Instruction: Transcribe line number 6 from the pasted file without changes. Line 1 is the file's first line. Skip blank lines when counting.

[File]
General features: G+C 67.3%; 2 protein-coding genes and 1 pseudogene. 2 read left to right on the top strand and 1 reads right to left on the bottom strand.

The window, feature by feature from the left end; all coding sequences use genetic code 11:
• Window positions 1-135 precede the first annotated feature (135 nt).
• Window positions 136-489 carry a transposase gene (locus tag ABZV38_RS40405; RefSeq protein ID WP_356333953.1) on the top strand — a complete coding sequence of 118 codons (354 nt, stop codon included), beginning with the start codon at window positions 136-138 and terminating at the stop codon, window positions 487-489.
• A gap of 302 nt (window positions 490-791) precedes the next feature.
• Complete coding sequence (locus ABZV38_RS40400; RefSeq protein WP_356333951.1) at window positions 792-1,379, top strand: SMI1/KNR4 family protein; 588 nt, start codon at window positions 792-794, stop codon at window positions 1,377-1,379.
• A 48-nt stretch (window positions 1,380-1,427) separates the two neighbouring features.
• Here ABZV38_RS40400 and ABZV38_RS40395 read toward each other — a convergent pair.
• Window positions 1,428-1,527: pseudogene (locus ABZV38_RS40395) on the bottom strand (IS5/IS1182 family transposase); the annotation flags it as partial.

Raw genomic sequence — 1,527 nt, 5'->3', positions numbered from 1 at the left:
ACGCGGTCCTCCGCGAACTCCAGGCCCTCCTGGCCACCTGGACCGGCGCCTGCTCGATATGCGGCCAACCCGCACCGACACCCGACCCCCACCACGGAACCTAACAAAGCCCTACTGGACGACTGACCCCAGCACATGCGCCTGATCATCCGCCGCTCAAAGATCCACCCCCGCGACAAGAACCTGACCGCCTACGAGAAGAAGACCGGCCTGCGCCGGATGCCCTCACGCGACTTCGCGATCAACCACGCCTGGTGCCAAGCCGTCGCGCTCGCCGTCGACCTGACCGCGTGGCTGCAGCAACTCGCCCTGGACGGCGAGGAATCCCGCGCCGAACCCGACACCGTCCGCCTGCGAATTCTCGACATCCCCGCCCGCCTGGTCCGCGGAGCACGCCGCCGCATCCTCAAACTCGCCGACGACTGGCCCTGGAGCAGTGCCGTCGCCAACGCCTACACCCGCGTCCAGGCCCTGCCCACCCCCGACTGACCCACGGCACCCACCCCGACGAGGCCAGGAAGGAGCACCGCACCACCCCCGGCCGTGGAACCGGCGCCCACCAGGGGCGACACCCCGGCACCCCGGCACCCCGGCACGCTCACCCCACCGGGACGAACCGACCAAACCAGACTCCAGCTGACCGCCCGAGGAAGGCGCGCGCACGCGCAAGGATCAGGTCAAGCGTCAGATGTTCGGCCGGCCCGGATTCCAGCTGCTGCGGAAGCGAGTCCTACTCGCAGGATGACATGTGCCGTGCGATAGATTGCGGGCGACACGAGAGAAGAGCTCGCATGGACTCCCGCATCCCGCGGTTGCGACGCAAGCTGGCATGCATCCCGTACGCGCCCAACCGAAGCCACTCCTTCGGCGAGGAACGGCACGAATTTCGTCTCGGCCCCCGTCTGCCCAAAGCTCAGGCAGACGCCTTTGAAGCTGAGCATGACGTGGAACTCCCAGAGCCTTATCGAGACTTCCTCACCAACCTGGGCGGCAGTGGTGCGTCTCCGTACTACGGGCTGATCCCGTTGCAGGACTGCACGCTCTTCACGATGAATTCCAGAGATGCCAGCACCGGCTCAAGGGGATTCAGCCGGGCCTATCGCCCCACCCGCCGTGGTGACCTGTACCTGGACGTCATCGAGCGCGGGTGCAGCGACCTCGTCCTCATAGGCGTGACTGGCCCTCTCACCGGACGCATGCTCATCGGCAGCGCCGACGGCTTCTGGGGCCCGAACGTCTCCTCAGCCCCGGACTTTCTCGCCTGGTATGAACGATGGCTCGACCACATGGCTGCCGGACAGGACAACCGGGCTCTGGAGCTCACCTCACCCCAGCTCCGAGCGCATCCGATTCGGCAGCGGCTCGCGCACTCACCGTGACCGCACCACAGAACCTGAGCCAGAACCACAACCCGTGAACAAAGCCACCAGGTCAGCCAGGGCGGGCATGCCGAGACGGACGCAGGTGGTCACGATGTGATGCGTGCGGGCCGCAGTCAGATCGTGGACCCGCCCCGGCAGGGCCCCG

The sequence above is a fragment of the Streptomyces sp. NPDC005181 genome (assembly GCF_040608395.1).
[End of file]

• Complete coding sequence (locus ABZV38_RS40400; RefSeq protein WP_356333951.1) at window positions 792-1,379, top strand: SMI1/KNR4 family protein; 588 nt, start codon at window positions 792-794, stop codon at window positions 1,377-1,379.